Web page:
Welcome to part two of my argument for who is the world’s greatest athlete. Here is a brief summary of part one.
First, I concede there is no way to arrive at a truly objective answer here, because it necessarily calls into play subjective preferences. However, after starting with some admittedly arbitrary ground rules, I think I can logically proceed to a defensible conclusion. I know this sounds more like a legal argument than a bar room sports debate, but believe me, this analysis will go far beyond what you probably guessed!
Here are the starting assumptions. First, a great athlete is someone with a combination of strength, speed, stamina and skill. I decided to weight skill most heavily because I find this attribute far more interesting than the other three. Part of this is just my preference, but there are some objective facts underlying it, which are as follows.
Motor skill is a quality that is far more complex and “evolved” in terms of design and engineering than strength, speed, or stamina. It would be quite easy to build a machine (or imagine another animal) that could bike faster than Lance Armstrong, run faster that Usain Bolt, or lift more weight than Andy Bolton. But we are nowhere near building a robot (and there are no animals) that can play a skill sport with enough competency to beat a six year old human. That is because the ability to solve difficult motor problems as they arise, which I call dexterity, is a complex, highly nuanced human quality that is the culmination of billions of years of design and evolution. And that is why I find Greg Maddux’s throwing skills to be more interesting than the guy who won the gold medal in the javelin. (Whoever that is.)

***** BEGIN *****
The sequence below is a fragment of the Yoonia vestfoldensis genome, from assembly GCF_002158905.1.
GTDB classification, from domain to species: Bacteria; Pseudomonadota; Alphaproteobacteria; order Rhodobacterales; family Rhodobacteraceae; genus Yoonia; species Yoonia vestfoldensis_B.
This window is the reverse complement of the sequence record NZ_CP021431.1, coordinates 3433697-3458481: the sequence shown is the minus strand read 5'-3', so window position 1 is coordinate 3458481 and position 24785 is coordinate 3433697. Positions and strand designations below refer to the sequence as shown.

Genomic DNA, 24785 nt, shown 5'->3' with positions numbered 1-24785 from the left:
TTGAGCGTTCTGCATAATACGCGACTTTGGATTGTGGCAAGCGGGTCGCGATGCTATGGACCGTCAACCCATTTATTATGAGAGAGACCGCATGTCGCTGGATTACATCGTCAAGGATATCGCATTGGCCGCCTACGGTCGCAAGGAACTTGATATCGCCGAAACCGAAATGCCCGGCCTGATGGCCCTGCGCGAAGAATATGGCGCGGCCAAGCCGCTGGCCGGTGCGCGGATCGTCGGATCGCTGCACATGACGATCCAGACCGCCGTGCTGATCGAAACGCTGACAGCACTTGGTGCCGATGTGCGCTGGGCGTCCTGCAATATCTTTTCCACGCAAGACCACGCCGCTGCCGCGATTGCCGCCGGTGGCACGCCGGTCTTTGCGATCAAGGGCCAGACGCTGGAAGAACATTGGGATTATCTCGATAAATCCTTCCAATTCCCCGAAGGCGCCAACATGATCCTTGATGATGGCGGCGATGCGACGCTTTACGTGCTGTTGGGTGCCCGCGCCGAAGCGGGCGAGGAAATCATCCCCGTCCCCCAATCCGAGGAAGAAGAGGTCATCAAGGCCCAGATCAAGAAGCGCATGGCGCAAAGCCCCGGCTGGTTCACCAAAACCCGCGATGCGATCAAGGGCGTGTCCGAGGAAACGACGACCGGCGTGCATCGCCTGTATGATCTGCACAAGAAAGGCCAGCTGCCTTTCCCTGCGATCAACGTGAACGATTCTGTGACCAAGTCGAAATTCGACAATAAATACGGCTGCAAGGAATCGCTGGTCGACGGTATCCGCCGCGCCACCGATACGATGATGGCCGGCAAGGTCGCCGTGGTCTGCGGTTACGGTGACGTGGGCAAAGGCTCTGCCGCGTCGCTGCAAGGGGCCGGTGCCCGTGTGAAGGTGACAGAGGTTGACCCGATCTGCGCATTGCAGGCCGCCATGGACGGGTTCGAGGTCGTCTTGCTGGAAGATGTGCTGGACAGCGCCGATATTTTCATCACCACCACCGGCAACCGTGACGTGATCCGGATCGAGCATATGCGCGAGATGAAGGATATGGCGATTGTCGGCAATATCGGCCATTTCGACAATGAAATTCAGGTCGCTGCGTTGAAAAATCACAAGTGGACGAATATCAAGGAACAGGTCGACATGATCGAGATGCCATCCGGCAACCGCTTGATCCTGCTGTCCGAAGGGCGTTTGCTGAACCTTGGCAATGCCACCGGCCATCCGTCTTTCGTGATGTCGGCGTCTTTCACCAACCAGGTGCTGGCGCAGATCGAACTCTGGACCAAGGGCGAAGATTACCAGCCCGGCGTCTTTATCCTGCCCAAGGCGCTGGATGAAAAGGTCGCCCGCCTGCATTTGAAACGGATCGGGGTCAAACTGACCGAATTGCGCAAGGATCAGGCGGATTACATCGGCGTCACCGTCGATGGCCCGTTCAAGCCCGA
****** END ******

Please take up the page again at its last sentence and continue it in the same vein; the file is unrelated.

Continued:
So again, dexterity is the primary trait I am looking for here, although the fitness qualities count as well. But many athletes display dexterity. In the comments section of the previous post, readers recommended several athletes as the most skillful – surfers, martial artists, jugglers, soccer players. How do we decide between them? I have a proposal for making distinctions, and it is again based on the work of Nicholai Bernstein.
Four Levels of Control
Bernstein distinguished between four “levels” of motor control, based on the tasks they facilitate, the nature of the neural processes that control them, and the time when such processes emerged on the evolutionary timescale. Some movements rely more on one level than others, and some people are more skilled in one level than another. I want my world’s best athlete to compete in a sport where elite performance in all the levels is required, particularly the higher levels where dexterity primarily resides.